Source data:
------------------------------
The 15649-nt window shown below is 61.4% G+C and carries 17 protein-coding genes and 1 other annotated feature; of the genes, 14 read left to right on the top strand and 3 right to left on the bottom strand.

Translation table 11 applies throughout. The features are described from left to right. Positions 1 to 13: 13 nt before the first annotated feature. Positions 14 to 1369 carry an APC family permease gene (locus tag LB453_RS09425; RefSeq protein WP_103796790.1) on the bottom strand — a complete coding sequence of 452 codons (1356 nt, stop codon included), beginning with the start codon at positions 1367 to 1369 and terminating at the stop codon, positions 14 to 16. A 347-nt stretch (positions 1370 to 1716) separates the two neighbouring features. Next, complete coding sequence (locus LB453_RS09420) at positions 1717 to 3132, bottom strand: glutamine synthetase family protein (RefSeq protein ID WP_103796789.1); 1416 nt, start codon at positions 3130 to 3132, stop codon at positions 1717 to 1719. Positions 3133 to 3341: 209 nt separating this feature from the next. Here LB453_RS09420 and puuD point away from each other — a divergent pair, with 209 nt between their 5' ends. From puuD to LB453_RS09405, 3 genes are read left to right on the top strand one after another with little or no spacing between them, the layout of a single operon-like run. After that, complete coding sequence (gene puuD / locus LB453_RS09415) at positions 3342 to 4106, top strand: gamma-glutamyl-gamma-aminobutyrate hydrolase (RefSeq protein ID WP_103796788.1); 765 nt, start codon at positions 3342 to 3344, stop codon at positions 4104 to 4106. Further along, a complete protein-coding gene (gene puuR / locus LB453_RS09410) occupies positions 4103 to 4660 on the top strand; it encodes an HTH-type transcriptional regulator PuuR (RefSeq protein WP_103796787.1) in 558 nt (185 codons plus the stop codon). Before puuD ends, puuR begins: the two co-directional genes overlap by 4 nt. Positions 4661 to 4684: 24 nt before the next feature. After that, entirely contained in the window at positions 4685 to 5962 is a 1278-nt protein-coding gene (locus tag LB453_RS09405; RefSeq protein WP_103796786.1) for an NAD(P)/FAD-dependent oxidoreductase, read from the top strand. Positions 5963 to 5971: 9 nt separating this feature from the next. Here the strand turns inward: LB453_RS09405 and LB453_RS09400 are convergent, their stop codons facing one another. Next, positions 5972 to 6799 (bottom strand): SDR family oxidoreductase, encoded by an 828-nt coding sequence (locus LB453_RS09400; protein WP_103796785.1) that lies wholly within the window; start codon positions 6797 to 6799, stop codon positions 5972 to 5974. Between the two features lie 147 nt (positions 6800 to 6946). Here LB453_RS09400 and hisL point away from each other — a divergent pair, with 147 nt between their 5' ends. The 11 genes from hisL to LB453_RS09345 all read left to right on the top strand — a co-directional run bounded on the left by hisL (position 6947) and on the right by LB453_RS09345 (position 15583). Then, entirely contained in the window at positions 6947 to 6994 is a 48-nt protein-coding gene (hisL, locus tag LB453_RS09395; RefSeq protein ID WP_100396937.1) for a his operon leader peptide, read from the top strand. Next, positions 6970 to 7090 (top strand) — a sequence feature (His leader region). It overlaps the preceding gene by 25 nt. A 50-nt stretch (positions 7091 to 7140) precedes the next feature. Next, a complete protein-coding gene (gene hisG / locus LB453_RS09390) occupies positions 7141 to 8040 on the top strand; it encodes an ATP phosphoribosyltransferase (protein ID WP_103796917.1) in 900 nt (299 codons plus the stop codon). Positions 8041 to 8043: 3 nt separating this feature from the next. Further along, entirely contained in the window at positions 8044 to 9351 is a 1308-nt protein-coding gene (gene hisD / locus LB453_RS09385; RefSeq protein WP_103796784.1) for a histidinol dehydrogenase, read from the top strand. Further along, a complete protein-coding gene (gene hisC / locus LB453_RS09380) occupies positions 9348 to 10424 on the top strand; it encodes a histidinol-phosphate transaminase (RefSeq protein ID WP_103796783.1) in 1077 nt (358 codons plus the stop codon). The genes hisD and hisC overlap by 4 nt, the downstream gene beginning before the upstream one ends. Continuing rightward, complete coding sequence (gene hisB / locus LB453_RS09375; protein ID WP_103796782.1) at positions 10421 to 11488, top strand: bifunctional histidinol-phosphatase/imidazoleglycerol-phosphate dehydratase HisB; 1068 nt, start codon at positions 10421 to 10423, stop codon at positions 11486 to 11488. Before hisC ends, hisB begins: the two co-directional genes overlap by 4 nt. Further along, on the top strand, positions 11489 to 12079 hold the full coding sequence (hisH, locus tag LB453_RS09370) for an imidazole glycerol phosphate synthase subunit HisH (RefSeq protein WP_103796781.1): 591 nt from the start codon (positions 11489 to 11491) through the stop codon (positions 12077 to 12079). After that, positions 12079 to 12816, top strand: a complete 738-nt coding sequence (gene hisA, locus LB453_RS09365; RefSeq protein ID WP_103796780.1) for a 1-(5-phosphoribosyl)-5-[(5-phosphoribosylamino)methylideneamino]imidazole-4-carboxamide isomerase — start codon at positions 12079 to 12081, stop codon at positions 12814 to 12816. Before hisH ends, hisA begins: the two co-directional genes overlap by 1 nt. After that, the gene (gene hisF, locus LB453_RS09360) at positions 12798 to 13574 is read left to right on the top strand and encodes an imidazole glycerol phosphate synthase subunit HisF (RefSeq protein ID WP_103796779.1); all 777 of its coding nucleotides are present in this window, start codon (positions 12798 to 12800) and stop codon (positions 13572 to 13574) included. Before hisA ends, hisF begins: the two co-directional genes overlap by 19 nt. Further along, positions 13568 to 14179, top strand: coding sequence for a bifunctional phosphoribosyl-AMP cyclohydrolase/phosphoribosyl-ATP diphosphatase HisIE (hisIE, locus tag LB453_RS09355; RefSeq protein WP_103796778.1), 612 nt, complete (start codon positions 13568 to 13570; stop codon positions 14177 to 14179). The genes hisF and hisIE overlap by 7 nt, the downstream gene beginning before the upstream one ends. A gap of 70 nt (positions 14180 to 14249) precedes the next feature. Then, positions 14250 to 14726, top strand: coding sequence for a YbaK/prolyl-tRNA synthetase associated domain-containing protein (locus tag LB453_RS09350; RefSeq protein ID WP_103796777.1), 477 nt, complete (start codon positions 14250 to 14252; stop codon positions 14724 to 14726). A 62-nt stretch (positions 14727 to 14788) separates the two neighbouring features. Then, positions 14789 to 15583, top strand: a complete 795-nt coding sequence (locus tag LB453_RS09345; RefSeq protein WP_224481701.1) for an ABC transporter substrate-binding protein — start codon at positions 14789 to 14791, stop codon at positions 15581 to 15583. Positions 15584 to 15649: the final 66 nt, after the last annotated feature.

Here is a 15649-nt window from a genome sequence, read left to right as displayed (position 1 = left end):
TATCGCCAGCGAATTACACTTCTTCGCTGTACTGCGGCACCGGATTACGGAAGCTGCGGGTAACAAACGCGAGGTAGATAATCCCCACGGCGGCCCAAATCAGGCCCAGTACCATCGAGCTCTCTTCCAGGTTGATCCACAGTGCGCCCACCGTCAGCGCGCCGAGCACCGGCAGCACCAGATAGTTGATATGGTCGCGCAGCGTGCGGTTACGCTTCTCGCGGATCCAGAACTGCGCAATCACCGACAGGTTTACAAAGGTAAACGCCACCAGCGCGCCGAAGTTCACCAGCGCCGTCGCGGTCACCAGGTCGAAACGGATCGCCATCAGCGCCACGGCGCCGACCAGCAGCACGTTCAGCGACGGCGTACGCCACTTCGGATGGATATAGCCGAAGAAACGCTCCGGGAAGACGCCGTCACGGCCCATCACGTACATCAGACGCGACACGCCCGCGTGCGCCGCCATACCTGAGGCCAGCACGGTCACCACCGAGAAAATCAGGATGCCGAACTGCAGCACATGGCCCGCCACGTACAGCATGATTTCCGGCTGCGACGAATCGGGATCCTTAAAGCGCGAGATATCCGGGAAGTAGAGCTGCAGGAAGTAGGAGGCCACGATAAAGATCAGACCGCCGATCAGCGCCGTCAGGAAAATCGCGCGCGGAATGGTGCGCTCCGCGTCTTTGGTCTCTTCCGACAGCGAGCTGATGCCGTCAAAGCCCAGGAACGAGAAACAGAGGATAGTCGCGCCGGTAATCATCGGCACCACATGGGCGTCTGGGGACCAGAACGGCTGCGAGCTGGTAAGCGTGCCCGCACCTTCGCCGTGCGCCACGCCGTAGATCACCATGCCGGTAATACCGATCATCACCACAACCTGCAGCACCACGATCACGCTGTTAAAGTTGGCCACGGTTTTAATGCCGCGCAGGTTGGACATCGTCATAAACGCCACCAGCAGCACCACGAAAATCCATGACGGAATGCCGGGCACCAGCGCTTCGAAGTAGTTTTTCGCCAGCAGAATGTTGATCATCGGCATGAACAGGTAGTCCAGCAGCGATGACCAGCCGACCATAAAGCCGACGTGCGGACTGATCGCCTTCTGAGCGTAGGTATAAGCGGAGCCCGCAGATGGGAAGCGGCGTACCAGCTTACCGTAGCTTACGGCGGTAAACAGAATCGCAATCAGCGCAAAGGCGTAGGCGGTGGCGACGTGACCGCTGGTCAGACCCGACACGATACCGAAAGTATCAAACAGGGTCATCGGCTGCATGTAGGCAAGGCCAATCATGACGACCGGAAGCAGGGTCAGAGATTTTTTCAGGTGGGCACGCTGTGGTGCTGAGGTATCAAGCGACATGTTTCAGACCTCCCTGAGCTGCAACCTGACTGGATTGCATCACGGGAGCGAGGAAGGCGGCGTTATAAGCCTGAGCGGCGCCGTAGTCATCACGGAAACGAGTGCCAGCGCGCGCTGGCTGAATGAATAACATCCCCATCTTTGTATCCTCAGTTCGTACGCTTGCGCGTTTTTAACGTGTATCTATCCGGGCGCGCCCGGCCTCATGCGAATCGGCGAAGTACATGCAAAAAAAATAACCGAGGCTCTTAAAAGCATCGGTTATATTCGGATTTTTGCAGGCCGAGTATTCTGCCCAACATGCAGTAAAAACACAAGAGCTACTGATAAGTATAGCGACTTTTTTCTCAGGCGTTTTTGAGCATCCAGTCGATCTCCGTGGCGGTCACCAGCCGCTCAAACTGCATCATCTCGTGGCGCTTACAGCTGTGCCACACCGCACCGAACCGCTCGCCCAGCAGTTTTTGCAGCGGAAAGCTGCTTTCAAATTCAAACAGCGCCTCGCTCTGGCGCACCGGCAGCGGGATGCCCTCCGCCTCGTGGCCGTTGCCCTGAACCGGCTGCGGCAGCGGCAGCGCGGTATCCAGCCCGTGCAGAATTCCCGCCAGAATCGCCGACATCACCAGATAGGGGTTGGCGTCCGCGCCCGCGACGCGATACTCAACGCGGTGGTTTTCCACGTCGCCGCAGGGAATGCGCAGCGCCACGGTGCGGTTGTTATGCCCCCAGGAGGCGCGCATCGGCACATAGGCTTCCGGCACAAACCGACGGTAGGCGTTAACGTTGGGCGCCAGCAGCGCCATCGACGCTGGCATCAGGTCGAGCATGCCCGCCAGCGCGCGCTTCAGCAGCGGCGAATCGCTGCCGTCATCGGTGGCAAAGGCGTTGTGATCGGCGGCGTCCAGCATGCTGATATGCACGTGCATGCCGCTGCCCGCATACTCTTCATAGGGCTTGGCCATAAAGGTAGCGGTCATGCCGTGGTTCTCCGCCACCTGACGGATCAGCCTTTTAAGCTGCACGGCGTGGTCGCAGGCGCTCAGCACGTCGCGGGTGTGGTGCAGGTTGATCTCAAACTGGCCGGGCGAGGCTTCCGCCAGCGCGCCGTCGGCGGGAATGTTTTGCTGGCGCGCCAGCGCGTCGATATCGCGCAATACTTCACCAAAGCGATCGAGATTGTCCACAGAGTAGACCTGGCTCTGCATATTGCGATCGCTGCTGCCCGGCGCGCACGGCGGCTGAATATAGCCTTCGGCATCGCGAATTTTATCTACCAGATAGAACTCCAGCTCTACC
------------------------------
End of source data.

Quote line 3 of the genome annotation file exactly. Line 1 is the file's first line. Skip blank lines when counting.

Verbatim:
Here is a 15649-nt window from a genome sequence, read left to right as displayed (position 1 = left end):